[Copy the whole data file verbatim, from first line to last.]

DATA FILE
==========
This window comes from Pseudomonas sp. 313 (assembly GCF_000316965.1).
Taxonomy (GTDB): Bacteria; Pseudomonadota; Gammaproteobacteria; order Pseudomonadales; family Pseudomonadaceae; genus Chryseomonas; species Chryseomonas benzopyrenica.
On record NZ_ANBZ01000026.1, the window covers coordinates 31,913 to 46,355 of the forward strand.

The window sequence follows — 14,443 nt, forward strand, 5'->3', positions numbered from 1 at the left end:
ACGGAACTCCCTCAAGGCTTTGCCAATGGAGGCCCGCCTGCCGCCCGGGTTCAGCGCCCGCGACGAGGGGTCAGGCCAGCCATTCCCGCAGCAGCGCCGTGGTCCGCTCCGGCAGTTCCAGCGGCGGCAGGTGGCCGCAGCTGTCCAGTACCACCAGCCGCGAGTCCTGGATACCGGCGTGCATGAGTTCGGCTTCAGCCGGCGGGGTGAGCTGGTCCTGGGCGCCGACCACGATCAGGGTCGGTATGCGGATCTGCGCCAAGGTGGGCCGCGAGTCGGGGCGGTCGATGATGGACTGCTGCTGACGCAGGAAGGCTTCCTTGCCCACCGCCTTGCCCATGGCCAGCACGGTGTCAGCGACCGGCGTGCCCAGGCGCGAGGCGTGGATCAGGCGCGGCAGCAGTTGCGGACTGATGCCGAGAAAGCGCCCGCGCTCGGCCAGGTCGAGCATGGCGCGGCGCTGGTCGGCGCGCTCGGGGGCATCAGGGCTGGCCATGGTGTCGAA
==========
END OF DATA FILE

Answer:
This window comes from Pseudomonas sp. 313 (assembly GCF_000316965.1).
Taxonomy (GTDB): Bacteria; Pseudomonadota; Gammaproteobacteria; order Pseudomonadales; family Pseudomonadaceae; genus Chryseomonas; species Chryseomonas benzopyrenica.
On record NZ_ANBZ01000026.1, the window covers coordinates 31,913 to 46,355 of the forward strand.

The window sequence follows — 14,443 nt, forward strand, 5'->3', positions numbered from 1 at the left end:
ACGGAACTCCCTCAAGGCTTTGCCAATGGAGGCCCGCCTGCCGCCCGGGTTCAGCGCCCGCGACGAGGGGTCAGGCCAGCCATTCCCGCAGCAGCGCCGTGGTCCGCTCCGGCAGTTCCAGCGGCGGCAGGTGGCCGCAGCTGTCCAGTACCACCAGCCGCGAGTCCTGGATACCGGCGTGCATGAGTTCGGCTTCAGCCGGCGGGGTGAGCTGGTCCTGGGCGCCGACCACGATCAGGGTCGGTATGCGGATCTGCGCCAAGGTGGGCCGCGAGTCGGGGCGGTCGATGATGGACTGCTGCTGACGCAGGAAGGCTTCCTTGCCCACCGCCTTGCCCATGGCCAGCACGGTGTCAGCGACCGGCGTGCCCAGGCGCGAGGCGTGGATCAGGCGCGGCAGCAGTTGCGGACTGATGCCGAGAAAGCGCCCGCGCTCGGCCAGGTCGAGCATGGCGCGGCGCTGGTCGGCGCGCTCGGGGGCATCAGGGCTGGCCATGGTGTCGAA